Jurors in Canada can now discuss cases, seek mental health support while serving – National


The wait has finally come to an end for jurors seeking mental health help related to their trial experience after a law passed last year officially came into effect Monday.

Under the new law, jurors are allowed to disclose information about jury proceedings to health-care professionals. It received Royal Assent in October 2022.

The Criminal Code was amended under the new law to allow the disclosure of information from jury duty to those providing medical or psychiatric treatment, therapy or counselling to former jurors.

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Click to play video: 'Former Canadian jurors say they appreciate politicians’ support of bill to provide mental health access'


Former Canadian jurors say they appreciate politicians’ support of bill to provide mental health access


Independent Sen. Lucie Moncion, who has pushed for years for such a law to be passed, told Global News it was “an important day.”

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“Jurors can now have access to a mental health professional, which I think is very important for the integrity of the people who have to serve on jury duty,” Moncion said.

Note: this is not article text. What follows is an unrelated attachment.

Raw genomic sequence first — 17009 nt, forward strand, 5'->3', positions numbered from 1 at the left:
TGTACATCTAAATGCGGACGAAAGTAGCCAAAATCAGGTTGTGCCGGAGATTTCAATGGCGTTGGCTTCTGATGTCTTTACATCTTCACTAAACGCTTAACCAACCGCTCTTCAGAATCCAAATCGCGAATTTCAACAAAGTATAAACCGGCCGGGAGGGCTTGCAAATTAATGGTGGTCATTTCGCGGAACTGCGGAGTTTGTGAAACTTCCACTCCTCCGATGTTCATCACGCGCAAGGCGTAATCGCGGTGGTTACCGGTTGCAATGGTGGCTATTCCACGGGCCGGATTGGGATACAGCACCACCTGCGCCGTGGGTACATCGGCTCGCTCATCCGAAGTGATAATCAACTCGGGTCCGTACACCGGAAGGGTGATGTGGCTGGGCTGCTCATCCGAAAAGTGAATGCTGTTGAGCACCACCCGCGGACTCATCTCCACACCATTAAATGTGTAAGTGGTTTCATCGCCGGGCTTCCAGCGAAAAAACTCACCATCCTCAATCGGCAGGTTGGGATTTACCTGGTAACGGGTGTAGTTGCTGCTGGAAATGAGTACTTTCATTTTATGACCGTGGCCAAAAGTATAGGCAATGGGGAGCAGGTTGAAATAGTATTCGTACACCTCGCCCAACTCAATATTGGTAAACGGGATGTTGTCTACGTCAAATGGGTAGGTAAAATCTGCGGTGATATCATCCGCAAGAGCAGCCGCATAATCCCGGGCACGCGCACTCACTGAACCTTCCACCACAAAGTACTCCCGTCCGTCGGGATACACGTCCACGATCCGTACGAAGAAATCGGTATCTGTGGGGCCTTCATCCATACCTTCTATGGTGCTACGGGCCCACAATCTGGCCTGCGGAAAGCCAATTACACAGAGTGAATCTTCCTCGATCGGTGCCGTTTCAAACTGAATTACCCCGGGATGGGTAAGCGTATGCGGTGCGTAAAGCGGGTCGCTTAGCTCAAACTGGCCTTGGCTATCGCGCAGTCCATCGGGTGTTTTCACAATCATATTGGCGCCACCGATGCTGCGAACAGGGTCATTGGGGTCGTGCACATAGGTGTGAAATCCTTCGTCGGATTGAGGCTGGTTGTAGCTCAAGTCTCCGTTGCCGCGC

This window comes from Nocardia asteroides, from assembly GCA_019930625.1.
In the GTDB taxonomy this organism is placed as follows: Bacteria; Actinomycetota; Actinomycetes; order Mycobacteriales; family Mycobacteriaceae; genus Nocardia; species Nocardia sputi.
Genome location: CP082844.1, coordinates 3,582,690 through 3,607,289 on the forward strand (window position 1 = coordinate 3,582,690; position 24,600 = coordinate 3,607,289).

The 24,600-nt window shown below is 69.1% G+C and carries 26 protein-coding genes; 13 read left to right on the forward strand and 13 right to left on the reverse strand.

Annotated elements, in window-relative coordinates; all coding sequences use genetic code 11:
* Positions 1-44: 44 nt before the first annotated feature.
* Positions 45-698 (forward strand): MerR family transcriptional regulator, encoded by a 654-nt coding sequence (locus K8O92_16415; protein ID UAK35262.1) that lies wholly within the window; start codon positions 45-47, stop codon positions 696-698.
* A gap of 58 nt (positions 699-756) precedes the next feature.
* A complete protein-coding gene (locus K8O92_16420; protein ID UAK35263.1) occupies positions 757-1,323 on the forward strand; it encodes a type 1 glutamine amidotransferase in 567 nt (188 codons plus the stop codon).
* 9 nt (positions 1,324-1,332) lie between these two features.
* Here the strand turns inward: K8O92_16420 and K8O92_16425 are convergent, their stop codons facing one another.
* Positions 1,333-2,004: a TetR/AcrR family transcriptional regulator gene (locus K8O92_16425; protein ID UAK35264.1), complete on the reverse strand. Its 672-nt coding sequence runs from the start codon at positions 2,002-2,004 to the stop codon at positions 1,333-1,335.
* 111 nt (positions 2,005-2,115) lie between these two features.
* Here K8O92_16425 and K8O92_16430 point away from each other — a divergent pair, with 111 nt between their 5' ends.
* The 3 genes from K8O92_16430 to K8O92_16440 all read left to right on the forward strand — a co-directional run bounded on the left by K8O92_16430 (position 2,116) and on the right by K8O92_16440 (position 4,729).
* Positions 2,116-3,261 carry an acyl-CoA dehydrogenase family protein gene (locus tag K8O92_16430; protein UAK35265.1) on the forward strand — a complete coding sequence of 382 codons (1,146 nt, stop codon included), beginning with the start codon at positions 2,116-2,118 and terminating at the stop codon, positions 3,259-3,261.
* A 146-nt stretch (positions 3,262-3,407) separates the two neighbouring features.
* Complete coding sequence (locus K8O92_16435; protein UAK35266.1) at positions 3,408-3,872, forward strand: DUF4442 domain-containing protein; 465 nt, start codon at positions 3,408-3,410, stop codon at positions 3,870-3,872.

The Ontario senator suffered from post-traumatic stress disorder (PTSD) after serving on a murder trial.


Click to play video: 'Canadian senator, MP push for fast passage of bill to give jurors mental health support'


Canadian senator, MP push for fast passage of bill to give jurors mental health support


Moncion said the inability to be able to talk about the evidence seen and information heard during the trial can have an impact.

“You keep everything bottled up inside of you and it’s there for the rest of your life because once you go into the jury as a juror, you don’t come out the same person at the end of the process,” she said.

Conservative Sen. Pierre-Hugues Boisvenu, a long-time victims’ rights advocate, put forward the bill in late 2021 following the federal election and it was passed by the upper chamber within two weeks. It then went to the House of Commons and finally passed in September 2022.

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But the passage was a long time coming, with it first having been presented in the House of Commons in 2018 before dying in the Senate when the 2019 federal election was called. Boisvenu then tabled a similar bill in the Senate in hopes of faster passage, but it too did not pass before the next election was called.

Moncion said the time it took was, in part, possibly due to awareness, but believes once the House of Commons justice committee studied the issue and recommended a national approach for juror support to be implemented, it “came forward as a need.”

&copy 2023 Global News, a division of Corus Entertainment Inc.





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